It’s a sorting that happens before many of us have even decided what we want to major in, before many of us have even had our first sip of beer.
Cromartie said, “Someone who gets out of high school, settles down, and gets married versus someone who decides to see the world have very different life trajectories.”
The people who go back home
One way to think about leaving home is that it puts you in a position to accrue more economic and intellectual resources.
So the primary way non-urban towns benefit from those resources is when people come back home.
In fact, this phenomenon — called “return migration” — was the reason Cromartie and his fellow researchers visited so many high school reunions. Cromartie said he wanted to know if cultivating return migration could be an economic development strategy.
So they ventured out to these high school reunions and asked people whether they moved away from home, why they moved away, and, if they chose to come back, why they did.
The researchers learned that these return migrants come back to fill professional jobs that are hard to fill. They come back with life experiences to spur economic growth. And they come back because they care about the people at home.
“Those social bonds played a differentiating role,” Cromartie said.
The researchers found that almost all the returnees still had family in town, and when they came back, they felt the need to give back to their community with the skills and experiences they accrued elsewhere.
One of the respondents told the researchers of the decision to return, “I think it was going away, coming back, and seeing that need, that people really needed to be helping in the community.”
In addition, some returnees felt they were bringing back new perspectives to people in their hometown, which in most cases were well received.
One return migrant told researchers:
A lot of our current leaders … have never … lived abroad to experience that. … There is a different idea base and different ways to look at things … and I think it is something that we can bring to the table.
In raw numbers, this phenomenon of return migration isn’t common, but that’s the most common type of in-migration for small towns. You don’t often get random people moving to these places, so it’s returnees who fill that role. And research shows it typically happens in the late 20s to early 30s, after young people decide they’ve had enough of the city and move to the suburbs or back to their hometown.
But that migration pattern is swimming against the tide of broader forces — most notably, the recent trend of fewer millennials moving.
As a nation, the United States is at an inflection point: After 100 years of Americans moving more and more, we’re now moving less.
In this low-migration period, virtually all age cohorts have been less mobile. And that includes people in their peak migratory years which, right now, happens to be millennials. These are the people who would normally return.
To be clear, this doesn’t mean millennials are doing something different that any other age cohort. They’re just caught in an era of dampened migration:
“Here’s the snag with the millennials,” Johnson, the demographer, said. “Every thing that normally would happen in your late 20s and early 30s has slowed down.”
Sure, millennials are less tied down than before; compared with previous generations, they are less likely to be married, have a child, and own a home. But as Pew Research Center’s Richard Fry points out, one of the main reasons people move is to buy a home. And since the recession, Americans as a whole are much less likely to do that.
Ultimately, while we don’t yet have the granular data to back this up, Cromartie speculates fewer people are coming back with the human capital these towns so desperately need. This means that for the first time ever, these nonmetro areas are losing population.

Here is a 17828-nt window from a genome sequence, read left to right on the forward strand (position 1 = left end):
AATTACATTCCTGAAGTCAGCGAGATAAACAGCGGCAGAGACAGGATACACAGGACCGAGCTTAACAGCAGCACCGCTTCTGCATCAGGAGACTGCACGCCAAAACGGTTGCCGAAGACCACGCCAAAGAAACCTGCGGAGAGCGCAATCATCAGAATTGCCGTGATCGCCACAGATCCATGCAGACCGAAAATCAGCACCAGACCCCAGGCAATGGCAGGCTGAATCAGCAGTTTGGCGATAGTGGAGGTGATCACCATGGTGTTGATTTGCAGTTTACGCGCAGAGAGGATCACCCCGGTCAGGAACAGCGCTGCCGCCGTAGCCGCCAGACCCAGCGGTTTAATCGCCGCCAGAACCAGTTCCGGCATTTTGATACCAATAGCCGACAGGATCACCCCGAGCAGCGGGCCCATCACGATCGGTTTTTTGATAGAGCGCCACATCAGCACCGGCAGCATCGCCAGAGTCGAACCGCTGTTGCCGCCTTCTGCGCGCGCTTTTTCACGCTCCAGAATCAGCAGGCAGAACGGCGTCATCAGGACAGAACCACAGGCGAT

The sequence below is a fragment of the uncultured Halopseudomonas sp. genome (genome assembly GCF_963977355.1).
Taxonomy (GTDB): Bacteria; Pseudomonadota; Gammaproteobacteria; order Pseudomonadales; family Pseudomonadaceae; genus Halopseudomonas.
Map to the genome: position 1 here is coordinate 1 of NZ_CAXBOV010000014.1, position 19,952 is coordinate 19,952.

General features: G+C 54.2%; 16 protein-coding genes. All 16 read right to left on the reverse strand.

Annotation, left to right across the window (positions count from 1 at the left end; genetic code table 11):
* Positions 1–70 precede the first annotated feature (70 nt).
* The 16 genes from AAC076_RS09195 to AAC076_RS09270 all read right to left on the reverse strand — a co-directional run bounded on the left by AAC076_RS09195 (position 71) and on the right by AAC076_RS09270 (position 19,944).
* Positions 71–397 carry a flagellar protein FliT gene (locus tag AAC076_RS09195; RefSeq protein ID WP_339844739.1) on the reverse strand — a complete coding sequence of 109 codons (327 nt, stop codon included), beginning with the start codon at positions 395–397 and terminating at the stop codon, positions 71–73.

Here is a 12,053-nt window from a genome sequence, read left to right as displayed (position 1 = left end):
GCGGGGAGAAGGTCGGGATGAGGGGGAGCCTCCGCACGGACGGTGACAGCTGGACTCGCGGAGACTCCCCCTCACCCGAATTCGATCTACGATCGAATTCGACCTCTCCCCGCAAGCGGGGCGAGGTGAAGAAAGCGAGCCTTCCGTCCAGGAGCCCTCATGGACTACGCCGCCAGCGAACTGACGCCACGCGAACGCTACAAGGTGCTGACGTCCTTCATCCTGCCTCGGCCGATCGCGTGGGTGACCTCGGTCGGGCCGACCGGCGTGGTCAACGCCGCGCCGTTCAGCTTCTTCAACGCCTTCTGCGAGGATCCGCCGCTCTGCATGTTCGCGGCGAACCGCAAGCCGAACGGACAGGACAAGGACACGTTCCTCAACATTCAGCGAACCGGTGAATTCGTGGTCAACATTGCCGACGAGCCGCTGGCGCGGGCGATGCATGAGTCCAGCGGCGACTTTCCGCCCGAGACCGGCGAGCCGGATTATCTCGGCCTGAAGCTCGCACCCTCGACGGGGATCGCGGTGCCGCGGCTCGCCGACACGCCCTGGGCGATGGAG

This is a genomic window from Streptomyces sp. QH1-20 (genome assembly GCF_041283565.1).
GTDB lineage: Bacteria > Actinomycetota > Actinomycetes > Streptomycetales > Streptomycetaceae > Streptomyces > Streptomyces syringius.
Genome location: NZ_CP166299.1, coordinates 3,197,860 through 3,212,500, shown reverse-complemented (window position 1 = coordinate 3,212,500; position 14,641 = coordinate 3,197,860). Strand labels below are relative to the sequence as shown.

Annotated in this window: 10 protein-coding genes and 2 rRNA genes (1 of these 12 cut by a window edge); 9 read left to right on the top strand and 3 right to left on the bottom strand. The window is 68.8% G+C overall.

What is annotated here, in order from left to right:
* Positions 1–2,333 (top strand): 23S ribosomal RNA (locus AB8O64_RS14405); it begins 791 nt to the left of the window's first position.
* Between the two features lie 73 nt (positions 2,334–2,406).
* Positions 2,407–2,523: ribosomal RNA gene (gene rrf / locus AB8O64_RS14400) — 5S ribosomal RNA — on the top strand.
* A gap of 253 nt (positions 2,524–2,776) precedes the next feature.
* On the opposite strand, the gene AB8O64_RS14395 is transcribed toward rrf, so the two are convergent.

In Hollowing Out the Middle, written nearly eight years before Donald Trump’s rise, Carr and Kefalas preface the book with this:
In many ways the travails of hollowing out small towns and their Main Streets were an ominous harbinger of economic hard times to come. It is unfortunate that so few people were paying attention that the warning slipped by unheeded.
I talked to several people for this piece, formally and informally, and almost everyone who grew up in a small town or Middle America seemed to imagine a specific person who stayed at home and didn’t reach their full potential. Maybe it was the varsity quarterback or the prom queen or our best friend.
And there’s a certain tension there.
People who stayed at home tend to be younger, whiter, and more male. This is a group that has gotten their fair share of privilege in this country. And in broad, sweeping statistics, it’s a group that holds more regressive views toward marginalized people, including immigrants, minorities, and women. And yes, these factors likely played a bigger part in Trump winning the presidency than economic reasons.
But in that same sweeping vein, it’s also a group that didn’t get the bulk of resources growing up, a group that was encouraged into a life path that kept them near home, and a group that is now suffering. Other than their support for Trump, one split that stands out is what percentage of people have attended the funeral of someone under 65 — and this split is across all people, including those who stayed in their urban hometowns.
People who stayed had a 33 percent greater chance of having to attend a funeral of someone under the age of 65 compared to those who left home.
In a very literal sense, this is a split between people who have seen the broad and eclectic world with their own two eyes and taken advantage of diverse geographies — and those who have not. These experiences, or lack thereof, shape our outlooks, outcomes, and attitudes.
For some, that’s a choice. For others, it’s the product of the way we sort people in this country.
Clarification: As economist and migration expert Lyman Stone pointed out to me with charts and data, decreased migration isn’t a generational trend. He wrote in an email, “Millennials get hammered because they happen to be the ones hitting their peak migratory years during a period of low migration.” I’ve changed the piece to make this point clear.
Author: Alvin Chang